Key – either that used to open a lock or a musical reference. The former is of uncertain etymology but thought to come from the Proto-Germanic ki meaning ‘to cleaver, split’. Musically the reference is from Latin clavis and French clef and thought to come from a reference to ‘the lowest note on the scale’.
Lark – either the bird or meaning ‘a prank’. The latter has been suggested as coming from ‘skylark’, a nautical reference to the play of sailors in the rigging likened to that of the singing of the skylark – hence ‘larking about’. As for the bird the modern etymology is all we have, although some sources suggest a compound of Norse and Saxon referring to a ‘treason-worker’, the reason for which is unexplained.
Mace – is either a weapon or a spice. The weapon is ultimately from the Latin matteola or ‘type of mallet’. The spice is less certain but may be related to Latin macir, this the name of an Indian spice obtained from the bark of a tree, although this is disputed.
Nap – can be a short sleep, or a reference to the smooth surface of cloth. The sleep is known in earlier tongues, such as Old High German hnaffezan and Norwegian napp, yet with identical meaning the source is unclear. Of course it is always possible that ‘nap’ was the original word for ‘sleep’, certainly the latter has no very earlier references. When it comes to cloth the term comes from a root giving Old Swedish niupa and Gothic dis-hniupan ‘to tear, and a description of removing anything from the cloth which would spoil the finish.
Ounce – and when it comes to the imperial measurement of weight is ultimately from Latin uncial ‘one-twelfth’ and thus sharing an origin with ‘inch’. Of course there are 16 ounces to the pound in the avoirdupois system, this refers to the Troy system of weights. Note the abbreviation oz is from Italian onza. The ounce is also an alternative name for the snow leopard, this comes from the Old French word lonce, originally referring to the lynx.
Plant – was the original question posed and can refer to either flora or to heavy machinery. The more common usage is clearly the oldest for plants were plants before the Industrial Revolution. Whether used as a noun or verb the origin is Proto-Indo-European plat meaning ‘to spread’ or ‘flat’ and clearly first a reference to where the plants were planted, literally ‘a place’. In its modern sense it is not seen before the sixteenth century. In the machinery sense it is first recorded in a document dated 1789, where the reference is to where something had been constructed for industrial purposes, literally the machinery had been placed or planted.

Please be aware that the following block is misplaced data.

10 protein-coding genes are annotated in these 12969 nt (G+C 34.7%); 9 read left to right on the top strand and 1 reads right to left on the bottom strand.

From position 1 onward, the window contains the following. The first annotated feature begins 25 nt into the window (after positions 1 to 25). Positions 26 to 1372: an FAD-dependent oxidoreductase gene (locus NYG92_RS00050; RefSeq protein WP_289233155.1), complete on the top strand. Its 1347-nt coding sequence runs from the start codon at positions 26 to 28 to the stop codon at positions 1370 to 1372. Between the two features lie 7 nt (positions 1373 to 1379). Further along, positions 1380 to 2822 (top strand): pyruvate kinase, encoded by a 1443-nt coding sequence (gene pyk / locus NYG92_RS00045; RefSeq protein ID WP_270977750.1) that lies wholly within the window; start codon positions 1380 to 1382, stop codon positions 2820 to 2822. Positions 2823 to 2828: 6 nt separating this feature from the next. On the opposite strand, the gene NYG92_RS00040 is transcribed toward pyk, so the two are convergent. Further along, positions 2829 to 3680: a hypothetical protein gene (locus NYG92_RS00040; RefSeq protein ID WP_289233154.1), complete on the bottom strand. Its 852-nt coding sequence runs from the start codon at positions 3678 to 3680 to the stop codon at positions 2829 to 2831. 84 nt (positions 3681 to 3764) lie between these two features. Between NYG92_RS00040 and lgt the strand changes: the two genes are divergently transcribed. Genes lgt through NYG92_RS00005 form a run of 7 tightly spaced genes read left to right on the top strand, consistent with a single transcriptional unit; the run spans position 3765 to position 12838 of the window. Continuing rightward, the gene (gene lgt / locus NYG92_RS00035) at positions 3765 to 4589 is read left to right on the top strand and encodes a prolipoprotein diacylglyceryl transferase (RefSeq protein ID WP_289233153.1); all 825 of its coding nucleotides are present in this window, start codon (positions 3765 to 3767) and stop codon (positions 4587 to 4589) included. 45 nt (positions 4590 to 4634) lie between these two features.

Quack – used to refer to the sound made be a duck and a medical figure of dubious qualifications. Taking the anseriformes first, the sound can be traced back through Middle Dutch quacken to the Latin coaxare ‘croak’, and Greek koax meaning ‘the croaking of frogs’, and Hittite akuwakuwash ‘frog’. In a medical sense it is short for ‘quacksalver’, a Dutch phrase ‘hawker of salve’ where salf meant ‘salve’, and originally used as ‘to play the quack’.
Race – either a reference to cultural heritage or to a speed contest. That meaning ‘of common descent’ is only seen from the sixteenth century, itself from Middle French razza meaning ‘lineage, family’ and first used in English to denote those with a common occupation. The predictably earlier use, although not by much, comes from Scandinavian rasen meaning ‘to rush’ is first seen in the thirteenth century.
Sage – is used to describe wisdom and is a herb. In the former we find Latin sapere ‘to have taste’ as well as ‘be wise’. This is from Proto-Indo-European sap ‘to taste’. As a herb it came to English from Old French sauge, itself from Latin salvia meaning ‘healthy’. Interestingly the English ‘safe’ has identical origins. The herb gets its name through usage, sage being used to clean teeth, ease soreness of the gums, and as a cure for arthritis.
Tender – either meaning ‘soft’ or ‘to offer’. The former comes to English through Old French and from Latin tenerem not only used for ‘soft, delicate’ but also ‘youthful’. Here Proto-Indo-European ten ‘stretch’ was used in the sense of ‘thin’ then ‘weak’ and finally ‘delicate’. The latter comes to English from tender Old French for ‘to offer’ and from Latin tendere ‘to stretch, extend’.
Utter – either ‘to speak’ or ‘absolute’. Sharing an origin with ‘out’ and from Proto-Indo-European ud which has the same ‘to put out’ meaning. The use of ‘to the utmost degree’ comes from Old English uterlic meaning ‘external’. Thus both have a loosely common root. Note ‘utter’ was also used until comparatively recently to mean ‘to release’.
Vault – is either a leap or a strong-room. The athletic reference is ultimately from Latin volvitare ‘to turn or leap’, coming to English through the Old French volter. The other origin is from an Old French vaulter referring to ‘an arched roof’. Today used more often as in a bank vault, the term originated as a reference to a vault in a crypt. Architecturally this referred to the arch.
Wax – is either used as a noun or as a verb. Originally wax was seen occurring naturally in honeycombs and thus Old English weax, Old Slavonic vosku, Polish wosk, Russian vosk and Proto-Indo-European wosko all referred to ‘that substance made by bees’. As a verb and meaning ‘to grow’, the term comes through Old English weaxen, Old High German wahsan, Old Norse vaxa, and Proto-Indo-European weg.
Yak – is either a wild Asian ox or a term meaning ‘to talk idly’. The former is first seen in Europe from the end of the eighteenth century and comes from Tibetan g-yag ‘a male yak’. Idle chatter was originally seen as ‘yack’, a term unheard before the twentieth century and having no etymological history to speak of.
Naturally many are monosyllabic, itself a reasonable, albeit general, explanation of why two words of different etymological beginnings and sources sound identical and consequently have the same spelling.